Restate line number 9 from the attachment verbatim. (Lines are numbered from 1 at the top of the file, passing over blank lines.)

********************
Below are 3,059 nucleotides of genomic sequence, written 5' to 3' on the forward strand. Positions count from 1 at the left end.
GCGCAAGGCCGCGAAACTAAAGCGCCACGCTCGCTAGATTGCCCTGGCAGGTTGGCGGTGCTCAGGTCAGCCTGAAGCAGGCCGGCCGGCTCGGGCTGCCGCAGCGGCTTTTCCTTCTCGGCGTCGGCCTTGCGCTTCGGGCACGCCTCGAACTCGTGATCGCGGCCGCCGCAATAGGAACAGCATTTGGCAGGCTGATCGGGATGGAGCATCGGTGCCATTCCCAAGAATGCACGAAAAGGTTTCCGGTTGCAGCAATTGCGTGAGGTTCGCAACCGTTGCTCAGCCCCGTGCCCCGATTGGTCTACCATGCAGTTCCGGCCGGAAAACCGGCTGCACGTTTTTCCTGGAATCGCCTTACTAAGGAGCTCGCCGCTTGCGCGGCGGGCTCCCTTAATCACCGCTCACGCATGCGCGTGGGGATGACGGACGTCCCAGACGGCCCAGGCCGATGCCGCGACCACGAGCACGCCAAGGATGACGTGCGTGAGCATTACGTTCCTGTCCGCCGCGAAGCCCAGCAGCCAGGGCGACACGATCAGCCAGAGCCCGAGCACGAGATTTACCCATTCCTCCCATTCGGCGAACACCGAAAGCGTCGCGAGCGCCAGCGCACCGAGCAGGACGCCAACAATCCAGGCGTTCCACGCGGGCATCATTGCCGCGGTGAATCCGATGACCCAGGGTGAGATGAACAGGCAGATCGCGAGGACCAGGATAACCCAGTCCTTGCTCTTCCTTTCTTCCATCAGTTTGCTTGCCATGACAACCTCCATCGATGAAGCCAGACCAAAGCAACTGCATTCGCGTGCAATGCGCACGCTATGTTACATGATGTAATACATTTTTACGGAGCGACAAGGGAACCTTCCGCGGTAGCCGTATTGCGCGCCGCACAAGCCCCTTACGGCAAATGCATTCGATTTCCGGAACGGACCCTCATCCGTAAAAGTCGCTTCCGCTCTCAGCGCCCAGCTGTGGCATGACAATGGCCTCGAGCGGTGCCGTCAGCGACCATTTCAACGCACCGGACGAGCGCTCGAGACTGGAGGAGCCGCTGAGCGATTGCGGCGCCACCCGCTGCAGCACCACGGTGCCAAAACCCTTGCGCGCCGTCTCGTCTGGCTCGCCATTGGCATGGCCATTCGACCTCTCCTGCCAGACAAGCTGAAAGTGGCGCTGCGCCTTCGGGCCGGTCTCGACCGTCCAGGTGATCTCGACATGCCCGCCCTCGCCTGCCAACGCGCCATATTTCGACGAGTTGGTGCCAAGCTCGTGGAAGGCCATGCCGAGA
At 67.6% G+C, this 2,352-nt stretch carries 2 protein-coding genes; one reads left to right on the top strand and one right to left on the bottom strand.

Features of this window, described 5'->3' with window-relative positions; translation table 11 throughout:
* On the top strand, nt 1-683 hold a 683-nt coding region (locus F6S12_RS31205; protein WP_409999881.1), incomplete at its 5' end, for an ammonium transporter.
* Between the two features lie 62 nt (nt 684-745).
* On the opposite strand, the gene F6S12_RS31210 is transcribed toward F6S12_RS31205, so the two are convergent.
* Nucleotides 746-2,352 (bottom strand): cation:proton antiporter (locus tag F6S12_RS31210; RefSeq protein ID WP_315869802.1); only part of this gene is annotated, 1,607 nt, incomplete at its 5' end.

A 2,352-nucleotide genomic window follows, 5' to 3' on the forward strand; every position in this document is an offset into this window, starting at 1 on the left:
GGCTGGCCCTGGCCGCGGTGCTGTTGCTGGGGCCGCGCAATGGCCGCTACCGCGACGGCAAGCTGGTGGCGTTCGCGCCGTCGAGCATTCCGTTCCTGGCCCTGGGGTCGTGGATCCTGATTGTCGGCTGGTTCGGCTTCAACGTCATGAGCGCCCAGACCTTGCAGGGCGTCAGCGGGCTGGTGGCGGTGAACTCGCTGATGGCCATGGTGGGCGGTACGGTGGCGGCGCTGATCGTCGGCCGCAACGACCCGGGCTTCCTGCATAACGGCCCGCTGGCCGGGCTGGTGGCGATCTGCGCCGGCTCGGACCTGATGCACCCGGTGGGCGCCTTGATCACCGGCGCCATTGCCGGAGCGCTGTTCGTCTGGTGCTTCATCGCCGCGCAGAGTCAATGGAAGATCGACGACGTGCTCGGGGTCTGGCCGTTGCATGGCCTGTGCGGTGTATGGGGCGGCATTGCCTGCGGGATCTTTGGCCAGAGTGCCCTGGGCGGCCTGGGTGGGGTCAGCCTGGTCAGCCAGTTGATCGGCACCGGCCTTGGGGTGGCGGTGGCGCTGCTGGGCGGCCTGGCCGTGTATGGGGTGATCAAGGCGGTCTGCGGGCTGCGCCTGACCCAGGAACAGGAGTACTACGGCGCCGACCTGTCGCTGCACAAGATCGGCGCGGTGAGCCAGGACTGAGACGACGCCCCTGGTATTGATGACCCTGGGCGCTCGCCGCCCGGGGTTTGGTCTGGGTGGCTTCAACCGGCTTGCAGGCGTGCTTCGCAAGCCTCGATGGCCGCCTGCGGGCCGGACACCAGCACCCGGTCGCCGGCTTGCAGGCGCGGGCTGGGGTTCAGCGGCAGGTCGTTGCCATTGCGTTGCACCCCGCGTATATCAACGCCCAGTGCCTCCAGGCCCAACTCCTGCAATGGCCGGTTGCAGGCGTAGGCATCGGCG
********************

A 2,352-nucleotide genomic window follows, 5' to 3' on the forward strand; every position in this document is an offset into this window, starting at 1 on the left: